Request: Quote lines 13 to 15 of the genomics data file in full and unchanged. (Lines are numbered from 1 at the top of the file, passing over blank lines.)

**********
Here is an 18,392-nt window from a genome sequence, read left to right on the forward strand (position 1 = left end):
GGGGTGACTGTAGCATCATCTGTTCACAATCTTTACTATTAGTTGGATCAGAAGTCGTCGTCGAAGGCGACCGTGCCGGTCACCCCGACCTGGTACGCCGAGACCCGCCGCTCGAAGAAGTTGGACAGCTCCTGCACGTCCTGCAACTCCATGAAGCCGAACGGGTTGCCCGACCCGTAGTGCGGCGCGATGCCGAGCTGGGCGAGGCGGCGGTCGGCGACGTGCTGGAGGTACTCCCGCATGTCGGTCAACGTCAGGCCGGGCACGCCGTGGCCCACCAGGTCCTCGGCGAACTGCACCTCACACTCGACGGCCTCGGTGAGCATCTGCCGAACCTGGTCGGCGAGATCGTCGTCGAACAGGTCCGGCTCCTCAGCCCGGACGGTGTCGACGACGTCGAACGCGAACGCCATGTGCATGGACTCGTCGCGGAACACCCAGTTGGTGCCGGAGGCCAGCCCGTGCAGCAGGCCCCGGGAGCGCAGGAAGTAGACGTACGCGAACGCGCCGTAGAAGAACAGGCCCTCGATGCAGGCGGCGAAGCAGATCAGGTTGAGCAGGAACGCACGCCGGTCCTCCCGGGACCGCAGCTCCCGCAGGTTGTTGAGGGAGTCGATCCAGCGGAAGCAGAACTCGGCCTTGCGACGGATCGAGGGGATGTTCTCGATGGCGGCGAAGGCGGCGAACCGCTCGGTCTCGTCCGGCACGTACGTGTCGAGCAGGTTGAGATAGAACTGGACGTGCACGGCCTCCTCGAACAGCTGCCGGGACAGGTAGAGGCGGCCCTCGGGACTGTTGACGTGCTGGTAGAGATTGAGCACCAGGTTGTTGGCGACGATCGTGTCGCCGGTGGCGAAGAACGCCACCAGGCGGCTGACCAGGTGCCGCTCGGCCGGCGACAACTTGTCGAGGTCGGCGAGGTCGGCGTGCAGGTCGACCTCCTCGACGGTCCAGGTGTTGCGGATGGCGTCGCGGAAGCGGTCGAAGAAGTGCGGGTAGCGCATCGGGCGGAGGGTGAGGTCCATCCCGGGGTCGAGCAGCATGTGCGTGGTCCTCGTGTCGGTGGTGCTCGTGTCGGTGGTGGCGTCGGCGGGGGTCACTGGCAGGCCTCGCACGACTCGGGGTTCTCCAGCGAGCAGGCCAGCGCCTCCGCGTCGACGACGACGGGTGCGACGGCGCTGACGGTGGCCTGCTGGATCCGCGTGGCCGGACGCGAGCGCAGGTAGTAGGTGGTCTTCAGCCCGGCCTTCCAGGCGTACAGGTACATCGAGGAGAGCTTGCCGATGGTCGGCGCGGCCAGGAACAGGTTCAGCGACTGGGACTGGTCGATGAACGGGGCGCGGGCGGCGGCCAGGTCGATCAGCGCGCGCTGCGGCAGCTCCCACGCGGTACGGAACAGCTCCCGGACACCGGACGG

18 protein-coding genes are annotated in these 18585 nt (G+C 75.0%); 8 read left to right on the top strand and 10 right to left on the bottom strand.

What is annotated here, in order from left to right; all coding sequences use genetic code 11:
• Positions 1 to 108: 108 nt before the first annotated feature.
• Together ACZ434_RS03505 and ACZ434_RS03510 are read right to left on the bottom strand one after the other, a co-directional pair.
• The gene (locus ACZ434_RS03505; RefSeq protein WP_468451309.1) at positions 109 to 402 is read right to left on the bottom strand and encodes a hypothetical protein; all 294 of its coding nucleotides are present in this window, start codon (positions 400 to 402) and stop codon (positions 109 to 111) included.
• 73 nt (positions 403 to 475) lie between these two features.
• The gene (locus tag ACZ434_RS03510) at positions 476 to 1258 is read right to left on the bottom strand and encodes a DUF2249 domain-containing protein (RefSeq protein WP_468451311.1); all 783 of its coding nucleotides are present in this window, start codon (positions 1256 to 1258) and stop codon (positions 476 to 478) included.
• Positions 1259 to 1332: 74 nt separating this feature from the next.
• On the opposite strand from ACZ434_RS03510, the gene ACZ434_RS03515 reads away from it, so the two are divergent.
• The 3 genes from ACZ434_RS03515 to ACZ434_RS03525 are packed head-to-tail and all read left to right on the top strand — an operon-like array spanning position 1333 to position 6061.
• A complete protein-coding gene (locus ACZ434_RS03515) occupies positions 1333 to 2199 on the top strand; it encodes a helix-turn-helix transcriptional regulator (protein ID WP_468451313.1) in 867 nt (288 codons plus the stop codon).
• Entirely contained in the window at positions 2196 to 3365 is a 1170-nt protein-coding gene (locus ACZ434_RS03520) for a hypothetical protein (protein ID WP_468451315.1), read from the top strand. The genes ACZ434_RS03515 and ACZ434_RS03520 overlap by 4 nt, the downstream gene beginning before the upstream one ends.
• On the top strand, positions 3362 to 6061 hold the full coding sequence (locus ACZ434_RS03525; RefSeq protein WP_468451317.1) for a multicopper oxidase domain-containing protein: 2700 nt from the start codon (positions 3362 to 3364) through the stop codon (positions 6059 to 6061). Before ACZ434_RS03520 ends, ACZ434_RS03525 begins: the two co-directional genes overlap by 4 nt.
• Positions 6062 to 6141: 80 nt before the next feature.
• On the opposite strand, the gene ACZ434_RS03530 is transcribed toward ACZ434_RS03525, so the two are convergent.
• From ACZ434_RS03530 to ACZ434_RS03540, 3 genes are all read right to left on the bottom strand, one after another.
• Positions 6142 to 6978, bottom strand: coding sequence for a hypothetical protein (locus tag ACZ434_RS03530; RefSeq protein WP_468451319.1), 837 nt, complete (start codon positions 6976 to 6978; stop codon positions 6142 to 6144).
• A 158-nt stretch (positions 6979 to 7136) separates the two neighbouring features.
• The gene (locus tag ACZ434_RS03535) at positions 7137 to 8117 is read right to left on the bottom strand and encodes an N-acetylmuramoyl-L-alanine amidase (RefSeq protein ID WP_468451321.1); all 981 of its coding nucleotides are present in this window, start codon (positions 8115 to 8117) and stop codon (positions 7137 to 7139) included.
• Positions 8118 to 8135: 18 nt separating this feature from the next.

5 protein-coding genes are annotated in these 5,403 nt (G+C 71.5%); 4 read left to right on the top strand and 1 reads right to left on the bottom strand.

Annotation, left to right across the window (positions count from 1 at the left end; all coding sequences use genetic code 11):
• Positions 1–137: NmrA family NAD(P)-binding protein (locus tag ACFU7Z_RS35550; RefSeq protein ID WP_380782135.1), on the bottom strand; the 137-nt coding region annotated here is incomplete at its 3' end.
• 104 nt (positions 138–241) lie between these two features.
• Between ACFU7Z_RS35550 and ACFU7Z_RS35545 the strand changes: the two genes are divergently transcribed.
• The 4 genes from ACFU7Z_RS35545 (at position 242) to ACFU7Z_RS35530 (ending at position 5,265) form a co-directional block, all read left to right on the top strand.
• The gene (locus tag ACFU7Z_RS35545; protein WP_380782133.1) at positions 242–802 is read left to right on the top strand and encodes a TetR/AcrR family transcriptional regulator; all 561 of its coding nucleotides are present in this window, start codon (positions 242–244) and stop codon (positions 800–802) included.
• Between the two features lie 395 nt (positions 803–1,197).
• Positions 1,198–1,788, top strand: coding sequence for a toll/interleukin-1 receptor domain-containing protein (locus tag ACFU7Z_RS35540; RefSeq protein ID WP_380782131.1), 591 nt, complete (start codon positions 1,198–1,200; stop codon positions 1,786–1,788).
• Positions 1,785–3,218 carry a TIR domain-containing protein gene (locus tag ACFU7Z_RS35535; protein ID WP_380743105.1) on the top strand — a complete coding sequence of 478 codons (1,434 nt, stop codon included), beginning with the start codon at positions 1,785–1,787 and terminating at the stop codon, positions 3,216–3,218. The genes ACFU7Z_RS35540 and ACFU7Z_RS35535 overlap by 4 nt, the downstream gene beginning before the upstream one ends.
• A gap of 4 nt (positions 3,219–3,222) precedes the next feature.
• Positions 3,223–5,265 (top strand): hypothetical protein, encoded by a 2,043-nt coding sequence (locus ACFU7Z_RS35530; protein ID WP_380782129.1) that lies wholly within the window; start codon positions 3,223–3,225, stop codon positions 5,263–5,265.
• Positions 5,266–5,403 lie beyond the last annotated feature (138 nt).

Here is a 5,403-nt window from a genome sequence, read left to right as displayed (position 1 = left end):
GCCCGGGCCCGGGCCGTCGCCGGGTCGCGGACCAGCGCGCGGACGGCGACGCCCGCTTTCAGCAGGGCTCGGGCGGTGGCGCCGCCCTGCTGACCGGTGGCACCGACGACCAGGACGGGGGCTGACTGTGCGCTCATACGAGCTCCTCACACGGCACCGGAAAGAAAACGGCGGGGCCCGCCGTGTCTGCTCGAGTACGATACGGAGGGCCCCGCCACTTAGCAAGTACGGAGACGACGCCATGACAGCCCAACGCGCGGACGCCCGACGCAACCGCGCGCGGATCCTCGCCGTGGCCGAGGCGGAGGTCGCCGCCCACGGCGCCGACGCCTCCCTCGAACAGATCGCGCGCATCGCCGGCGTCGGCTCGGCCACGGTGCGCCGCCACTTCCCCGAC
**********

• A complete protein-coding gene (locus ACZ434_RS03515) occupies positions 1333 to 2199 on the top strand; it encodes a helix-turn-helix transcriptional regulator (protein ID WP_468451313.1) in 867 nt (288 codons plus the stop codon).
• Entirely contained in the window at positions 2196 to 3365 is a 1170-nt protein-coding gene (locus ACZ434_RS03520) for a hypothetical protein (protein ID WP_468451315.1), read from the top strand. The genes ACZ434_RS03515 and ACZ434_RS03520 overlap by 4 nt, the downstream gene beginning before the upstream one ends.
• On the top strand, positions 3362 to 6061 hold the full coding sequence (locus ACZ434_RS03525; RefSeq protein WP_468451317.1) for a multicopper oxidase domain-containing protein: 2700 nt from the start codon (positions 3362 to 3364) through the stop codon (positions 6059 to 6061). Before ACZ434_RS03520 ends, ACZ434_RS03525 begins: the two co-directional genes overlap by 4 nt.